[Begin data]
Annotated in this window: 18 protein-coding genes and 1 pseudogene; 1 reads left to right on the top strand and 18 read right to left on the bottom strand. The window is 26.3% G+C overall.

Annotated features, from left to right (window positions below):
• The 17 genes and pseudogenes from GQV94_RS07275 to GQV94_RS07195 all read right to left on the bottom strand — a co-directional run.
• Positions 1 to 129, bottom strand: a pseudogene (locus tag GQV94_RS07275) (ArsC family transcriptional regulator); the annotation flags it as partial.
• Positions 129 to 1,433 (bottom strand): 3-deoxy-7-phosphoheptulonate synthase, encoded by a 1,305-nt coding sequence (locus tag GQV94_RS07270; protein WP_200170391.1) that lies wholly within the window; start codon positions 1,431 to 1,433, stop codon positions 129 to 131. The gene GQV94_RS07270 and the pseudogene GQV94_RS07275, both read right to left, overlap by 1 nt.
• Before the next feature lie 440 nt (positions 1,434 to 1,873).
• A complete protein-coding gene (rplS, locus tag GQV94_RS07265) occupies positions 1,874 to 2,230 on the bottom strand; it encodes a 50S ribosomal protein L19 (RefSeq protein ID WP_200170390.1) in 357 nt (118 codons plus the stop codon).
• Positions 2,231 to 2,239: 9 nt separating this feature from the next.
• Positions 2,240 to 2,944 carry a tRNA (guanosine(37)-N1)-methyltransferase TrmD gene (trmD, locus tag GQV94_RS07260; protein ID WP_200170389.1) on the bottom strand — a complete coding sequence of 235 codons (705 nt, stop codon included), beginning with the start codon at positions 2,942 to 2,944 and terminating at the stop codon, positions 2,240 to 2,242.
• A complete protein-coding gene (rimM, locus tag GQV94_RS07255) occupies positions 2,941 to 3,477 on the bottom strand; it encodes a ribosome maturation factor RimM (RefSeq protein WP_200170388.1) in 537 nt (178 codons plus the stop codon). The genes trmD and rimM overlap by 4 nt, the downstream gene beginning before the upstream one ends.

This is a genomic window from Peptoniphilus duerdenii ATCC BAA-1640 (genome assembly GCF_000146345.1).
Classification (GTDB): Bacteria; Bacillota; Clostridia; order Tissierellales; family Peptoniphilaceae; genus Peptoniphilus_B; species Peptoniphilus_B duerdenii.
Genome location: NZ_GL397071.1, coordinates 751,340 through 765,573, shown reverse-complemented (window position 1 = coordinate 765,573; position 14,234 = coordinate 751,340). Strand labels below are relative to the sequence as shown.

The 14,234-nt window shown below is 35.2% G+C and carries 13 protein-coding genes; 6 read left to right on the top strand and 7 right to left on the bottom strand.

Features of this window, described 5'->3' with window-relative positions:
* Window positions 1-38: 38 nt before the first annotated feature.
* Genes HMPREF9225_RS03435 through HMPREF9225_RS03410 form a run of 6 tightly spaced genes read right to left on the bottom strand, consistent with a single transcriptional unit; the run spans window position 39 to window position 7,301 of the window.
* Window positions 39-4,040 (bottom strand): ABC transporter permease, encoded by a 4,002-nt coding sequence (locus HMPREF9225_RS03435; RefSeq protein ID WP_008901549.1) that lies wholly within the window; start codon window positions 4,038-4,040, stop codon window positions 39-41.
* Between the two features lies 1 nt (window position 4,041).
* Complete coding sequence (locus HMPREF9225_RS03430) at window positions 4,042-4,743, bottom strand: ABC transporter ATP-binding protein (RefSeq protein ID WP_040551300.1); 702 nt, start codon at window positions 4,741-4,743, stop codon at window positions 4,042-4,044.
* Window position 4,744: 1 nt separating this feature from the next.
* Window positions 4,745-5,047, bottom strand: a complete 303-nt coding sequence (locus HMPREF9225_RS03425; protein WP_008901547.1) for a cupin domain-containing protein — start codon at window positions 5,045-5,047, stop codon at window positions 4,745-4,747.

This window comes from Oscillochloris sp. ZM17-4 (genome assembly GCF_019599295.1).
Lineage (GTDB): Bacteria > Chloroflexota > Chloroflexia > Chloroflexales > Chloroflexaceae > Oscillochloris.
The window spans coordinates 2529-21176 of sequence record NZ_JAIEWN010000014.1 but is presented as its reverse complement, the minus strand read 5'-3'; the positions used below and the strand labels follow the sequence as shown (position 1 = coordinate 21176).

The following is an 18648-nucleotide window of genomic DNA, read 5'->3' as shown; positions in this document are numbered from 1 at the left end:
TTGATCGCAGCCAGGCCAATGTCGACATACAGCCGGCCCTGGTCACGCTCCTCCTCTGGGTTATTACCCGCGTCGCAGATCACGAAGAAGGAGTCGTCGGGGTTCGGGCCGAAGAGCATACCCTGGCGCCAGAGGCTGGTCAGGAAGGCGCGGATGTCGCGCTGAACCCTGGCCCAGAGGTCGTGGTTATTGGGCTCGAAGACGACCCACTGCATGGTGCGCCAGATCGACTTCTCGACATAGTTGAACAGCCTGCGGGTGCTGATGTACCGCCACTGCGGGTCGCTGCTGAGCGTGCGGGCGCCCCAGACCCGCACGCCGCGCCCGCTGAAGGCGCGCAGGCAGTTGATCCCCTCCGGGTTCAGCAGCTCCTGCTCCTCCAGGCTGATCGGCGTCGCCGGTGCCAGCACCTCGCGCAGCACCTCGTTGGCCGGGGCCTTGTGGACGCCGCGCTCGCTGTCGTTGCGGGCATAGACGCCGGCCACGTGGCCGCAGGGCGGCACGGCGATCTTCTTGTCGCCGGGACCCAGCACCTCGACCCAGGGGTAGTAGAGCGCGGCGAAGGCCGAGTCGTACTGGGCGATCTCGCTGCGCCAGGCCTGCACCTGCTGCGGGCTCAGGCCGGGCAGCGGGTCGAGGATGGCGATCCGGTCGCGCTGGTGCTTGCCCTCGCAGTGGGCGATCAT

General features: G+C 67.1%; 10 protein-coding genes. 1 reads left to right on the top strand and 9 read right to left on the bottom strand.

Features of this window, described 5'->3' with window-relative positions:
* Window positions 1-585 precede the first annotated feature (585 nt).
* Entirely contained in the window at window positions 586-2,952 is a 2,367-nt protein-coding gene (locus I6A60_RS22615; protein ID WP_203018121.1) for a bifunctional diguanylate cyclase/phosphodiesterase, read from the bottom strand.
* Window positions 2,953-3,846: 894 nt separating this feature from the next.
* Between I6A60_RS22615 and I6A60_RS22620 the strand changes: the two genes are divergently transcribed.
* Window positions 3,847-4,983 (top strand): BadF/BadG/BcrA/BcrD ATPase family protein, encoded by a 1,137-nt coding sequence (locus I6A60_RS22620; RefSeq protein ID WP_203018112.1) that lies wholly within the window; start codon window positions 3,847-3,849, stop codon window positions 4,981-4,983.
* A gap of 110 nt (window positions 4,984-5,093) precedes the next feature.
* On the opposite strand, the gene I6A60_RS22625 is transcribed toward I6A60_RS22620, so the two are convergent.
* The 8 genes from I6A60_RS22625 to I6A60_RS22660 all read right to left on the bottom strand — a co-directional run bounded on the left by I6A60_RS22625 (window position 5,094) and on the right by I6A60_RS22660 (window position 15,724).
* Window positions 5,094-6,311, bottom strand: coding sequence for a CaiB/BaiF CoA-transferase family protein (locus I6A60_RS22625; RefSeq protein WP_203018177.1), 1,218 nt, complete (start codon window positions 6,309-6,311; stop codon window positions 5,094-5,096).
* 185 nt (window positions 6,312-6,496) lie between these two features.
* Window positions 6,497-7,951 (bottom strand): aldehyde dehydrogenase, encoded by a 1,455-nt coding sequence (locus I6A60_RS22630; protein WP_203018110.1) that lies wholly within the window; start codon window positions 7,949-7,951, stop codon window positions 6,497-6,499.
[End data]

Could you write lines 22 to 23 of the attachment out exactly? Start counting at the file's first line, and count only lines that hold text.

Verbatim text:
* Window positions 4,745-5,047, bottom strand: a complete 303-nt coding sequence (locus HMPREF9225_RS03425; protein WP_008901547.1) for a cupin domain-containing protein — start codon at window positions 5,045-5,047, stop codon at window positions 4,745-4,747.

This window comes from Oscillochloris sp. ZM17-4 (genome assembly GCF_019599295.1).